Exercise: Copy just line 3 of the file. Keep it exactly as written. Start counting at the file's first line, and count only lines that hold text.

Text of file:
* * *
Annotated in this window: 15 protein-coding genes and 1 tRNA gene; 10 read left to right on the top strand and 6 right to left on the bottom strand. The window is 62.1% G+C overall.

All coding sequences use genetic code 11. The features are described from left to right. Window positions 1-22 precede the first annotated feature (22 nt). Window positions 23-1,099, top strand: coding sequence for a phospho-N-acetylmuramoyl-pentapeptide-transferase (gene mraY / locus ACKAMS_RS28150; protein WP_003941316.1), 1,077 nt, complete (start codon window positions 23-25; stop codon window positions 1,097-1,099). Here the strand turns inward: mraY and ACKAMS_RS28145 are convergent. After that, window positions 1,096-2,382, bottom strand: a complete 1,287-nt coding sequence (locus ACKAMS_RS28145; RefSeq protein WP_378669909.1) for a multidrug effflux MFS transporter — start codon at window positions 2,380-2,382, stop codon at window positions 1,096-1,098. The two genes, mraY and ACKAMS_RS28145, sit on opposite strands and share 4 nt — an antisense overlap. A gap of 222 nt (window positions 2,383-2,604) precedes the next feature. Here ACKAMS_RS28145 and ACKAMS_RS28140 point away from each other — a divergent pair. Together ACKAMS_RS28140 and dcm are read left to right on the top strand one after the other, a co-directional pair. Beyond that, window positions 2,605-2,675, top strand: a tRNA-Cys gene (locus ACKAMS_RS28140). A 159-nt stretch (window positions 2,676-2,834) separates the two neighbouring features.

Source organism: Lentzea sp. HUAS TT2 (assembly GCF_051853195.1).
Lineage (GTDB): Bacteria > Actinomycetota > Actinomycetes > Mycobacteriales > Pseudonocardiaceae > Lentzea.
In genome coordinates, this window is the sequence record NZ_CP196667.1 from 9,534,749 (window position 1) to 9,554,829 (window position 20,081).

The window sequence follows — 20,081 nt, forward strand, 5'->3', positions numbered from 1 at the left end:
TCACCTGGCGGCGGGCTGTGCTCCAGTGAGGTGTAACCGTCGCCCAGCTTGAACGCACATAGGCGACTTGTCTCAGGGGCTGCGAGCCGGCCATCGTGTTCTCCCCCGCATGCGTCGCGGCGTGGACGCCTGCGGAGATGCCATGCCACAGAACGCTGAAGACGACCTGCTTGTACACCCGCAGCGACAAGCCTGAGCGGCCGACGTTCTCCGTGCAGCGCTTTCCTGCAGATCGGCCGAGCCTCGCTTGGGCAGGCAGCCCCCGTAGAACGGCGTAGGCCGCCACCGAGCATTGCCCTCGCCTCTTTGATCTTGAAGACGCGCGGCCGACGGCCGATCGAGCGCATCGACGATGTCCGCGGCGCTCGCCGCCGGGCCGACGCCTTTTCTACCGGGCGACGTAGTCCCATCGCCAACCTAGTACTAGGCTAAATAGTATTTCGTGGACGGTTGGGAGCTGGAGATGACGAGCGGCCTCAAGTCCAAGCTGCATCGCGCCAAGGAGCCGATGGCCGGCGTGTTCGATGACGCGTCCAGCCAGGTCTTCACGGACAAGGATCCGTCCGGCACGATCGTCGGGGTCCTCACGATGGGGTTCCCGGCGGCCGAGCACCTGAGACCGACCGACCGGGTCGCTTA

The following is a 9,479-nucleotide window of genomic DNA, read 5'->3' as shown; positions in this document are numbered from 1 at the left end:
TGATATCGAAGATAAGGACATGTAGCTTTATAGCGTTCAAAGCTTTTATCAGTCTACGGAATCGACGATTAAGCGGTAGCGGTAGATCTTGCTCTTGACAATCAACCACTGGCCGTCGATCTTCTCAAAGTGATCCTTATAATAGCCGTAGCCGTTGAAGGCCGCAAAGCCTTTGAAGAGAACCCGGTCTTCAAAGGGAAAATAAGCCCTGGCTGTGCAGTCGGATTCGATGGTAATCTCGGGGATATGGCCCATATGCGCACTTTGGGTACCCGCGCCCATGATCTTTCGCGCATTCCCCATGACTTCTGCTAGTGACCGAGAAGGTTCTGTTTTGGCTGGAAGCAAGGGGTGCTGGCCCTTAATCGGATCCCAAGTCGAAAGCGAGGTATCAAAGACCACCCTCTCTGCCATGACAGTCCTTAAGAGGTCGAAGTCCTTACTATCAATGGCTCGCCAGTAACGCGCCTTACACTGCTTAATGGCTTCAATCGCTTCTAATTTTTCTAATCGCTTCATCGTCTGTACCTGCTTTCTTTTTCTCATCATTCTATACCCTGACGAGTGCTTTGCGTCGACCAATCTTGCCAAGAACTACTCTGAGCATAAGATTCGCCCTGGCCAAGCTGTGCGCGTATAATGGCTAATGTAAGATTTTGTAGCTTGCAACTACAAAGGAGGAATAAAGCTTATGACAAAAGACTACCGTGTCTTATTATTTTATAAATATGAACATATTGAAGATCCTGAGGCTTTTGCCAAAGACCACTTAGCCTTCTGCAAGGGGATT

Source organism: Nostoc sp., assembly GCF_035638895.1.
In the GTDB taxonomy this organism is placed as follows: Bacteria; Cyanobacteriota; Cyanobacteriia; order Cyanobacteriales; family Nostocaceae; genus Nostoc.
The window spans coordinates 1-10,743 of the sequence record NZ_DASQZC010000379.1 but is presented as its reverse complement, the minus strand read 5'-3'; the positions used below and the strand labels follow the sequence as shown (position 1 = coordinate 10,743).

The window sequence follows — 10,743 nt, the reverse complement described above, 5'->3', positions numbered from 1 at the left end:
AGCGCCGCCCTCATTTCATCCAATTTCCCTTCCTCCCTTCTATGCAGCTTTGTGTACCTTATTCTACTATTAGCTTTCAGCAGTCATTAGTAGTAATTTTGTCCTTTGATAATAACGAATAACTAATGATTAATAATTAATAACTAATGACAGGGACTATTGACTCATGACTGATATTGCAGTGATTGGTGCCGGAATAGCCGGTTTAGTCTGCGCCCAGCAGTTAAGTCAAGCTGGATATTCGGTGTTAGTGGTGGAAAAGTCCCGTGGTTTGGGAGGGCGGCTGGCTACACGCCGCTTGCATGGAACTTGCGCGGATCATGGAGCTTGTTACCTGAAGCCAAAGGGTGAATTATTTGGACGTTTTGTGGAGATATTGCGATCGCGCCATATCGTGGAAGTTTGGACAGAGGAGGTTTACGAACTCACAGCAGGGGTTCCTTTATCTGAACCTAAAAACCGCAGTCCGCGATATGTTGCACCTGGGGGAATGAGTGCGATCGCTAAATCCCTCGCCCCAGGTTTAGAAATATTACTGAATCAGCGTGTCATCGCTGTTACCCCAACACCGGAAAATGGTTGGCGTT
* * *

Source organism: Lentzea sp. HUAS TT2 (assembly GCF_051853195.1).